This odd little story may tell us a whole lot about how honest Republicans want to be about choosing their voters and gerrymandering their districts in court. Of course they're protecting their seats, but the excuses for doing so under the guise of "shifting population growth" should be a real side show in court:
9:56 AM PT: FL Redistricting: In a major procedural victory for opponents of Florida's new congressional map, the state Supreme Court ruled that legislators and their staffers can be required to testify about whether they drew the new lines with improper partisan intent. Amendments to the state constitution passed in 2010 now forbid the legislature from creating maps "with the intent to favor or disfavor a political party or an incumbent," but plaintiffs charge that lawmakers did exactly that.Chilling effect...on What? Isn't it funny how open government always seems to have a chilling effect on speech? It's always been an absurd notion:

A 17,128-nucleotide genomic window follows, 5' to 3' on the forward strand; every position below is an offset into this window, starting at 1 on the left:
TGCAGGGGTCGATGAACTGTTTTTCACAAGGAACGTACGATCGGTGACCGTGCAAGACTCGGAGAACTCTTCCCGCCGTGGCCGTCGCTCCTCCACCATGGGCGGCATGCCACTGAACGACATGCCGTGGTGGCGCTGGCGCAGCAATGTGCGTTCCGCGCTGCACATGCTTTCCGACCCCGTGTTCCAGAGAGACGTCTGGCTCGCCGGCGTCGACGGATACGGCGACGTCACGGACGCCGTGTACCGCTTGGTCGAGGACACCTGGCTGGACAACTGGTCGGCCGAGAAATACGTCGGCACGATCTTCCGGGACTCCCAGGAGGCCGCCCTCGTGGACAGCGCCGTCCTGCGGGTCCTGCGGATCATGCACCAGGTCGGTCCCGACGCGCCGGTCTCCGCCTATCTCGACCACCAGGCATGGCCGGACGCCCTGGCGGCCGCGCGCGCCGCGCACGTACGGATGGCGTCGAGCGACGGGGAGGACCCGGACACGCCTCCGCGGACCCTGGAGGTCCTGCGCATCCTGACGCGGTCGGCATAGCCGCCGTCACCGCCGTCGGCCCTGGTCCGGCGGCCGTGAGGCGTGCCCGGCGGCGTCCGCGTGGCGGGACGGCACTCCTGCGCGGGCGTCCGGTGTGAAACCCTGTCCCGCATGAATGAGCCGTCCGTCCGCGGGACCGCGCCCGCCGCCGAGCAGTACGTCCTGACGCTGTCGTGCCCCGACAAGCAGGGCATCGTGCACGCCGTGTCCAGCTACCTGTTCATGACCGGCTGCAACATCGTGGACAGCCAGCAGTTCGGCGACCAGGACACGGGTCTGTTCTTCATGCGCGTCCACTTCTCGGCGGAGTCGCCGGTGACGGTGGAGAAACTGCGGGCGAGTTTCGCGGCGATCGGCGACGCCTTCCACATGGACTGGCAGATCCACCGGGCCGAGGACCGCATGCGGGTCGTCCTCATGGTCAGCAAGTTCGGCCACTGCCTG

In response, elected officials invoked the notion of "legislative privilege," saying that they could not be forced to give testimony about their activities as legislators because it would have a "chilling effect" on how they carry out their jobs.The state Supreme Court just laughed:
Ordinarily that argument might work, but the court said that this "chilling effect" with regard to redistricting was, in fact, "the precise purpose" of the new amendments. (You can read the full opinion here.) So barring a settlement of some kind, it seems likely that Republican legislators will soon have to give depositions about how this particular piece of cartographic sausage was made.You gotta love it.